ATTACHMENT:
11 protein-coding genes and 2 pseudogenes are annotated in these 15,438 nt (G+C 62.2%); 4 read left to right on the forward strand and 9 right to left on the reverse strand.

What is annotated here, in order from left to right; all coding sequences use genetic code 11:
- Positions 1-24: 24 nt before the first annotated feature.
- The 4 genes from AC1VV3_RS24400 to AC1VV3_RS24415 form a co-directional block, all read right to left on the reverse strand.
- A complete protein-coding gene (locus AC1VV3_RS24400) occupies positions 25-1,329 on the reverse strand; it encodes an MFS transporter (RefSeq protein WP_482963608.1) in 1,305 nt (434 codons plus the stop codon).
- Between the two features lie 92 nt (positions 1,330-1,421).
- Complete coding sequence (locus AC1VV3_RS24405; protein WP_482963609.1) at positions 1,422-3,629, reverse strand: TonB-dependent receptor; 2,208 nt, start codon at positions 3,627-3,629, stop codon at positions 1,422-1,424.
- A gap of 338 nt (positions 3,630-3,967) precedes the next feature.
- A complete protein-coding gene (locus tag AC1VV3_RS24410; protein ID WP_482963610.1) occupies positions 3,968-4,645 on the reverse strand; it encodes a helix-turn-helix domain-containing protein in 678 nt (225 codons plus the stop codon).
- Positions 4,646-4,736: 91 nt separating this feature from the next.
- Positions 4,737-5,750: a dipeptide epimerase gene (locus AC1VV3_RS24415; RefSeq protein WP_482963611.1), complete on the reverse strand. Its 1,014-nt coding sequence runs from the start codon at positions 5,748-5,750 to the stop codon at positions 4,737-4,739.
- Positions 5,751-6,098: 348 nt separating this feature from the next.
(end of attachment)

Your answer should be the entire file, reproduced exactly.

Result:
11 protein-coding genes and 2 pseudogenes are annotated in these 15,438 nt (G+C 62.2%); 4 read left to right on the forward strand and 9 right to left on the reverse strand.

What is annotated here, in order from left to right; all coding sequences use genetic code 11:
- Positions 1-24: 24 nt before the first annotated feature.
- The 4 genes from AC1VV3_RS24400 to AC1VV3_RS24415 form a co-directional block, all read right to left on the reverse strand.
- A complete protein-coding gene (locus AC1VV3_RS24400) occupies positions 25-1,329 on the reverse strand; it encodes an MFS transporter (RefSeq protein WP_482963608.1) in 1,305 nt (434 codons plus the stop codon).
- Between the two features lie 92 nt (positions 1,330-1,421).
- Complete coding sequence (locus AC1VV3_RS24405; protein WP_482963609.1) at positions 1,422-3,629, reverse strand: TonB-dependent receptor; 2,208 nt, start codon at positions 3,627-3,629, stop codon at positions 1,422-1,424.
- A gap of 338 nt (positions 3,630-3,967) precedes the next feature.
- A complete protein-coding gene (locus tag AC1VV3_RS24410; protein ID WP_482963610.1) occupies positions 3,968-4,645 on the reverse strand; it encodes a helix-turn-helix domain-containing protein in 678 nt (225 codons plus the stop codon).
- Positions 4,646-4,736: 91 nt separating this feature from the next.
- Positions 4,737-5,750: a dipeptide epimerase gene (locus AC1VV3_RS24415; RefSeq protein WP_482963611.1), complete on the reverse strand. Its 1,014-nt coding sequence runs from the start codon at positions 5,748-5,750 to the stop codon at positions 4,737-4,739.
- Positions 5,751-6,098: 348 nt separating this feature from the next.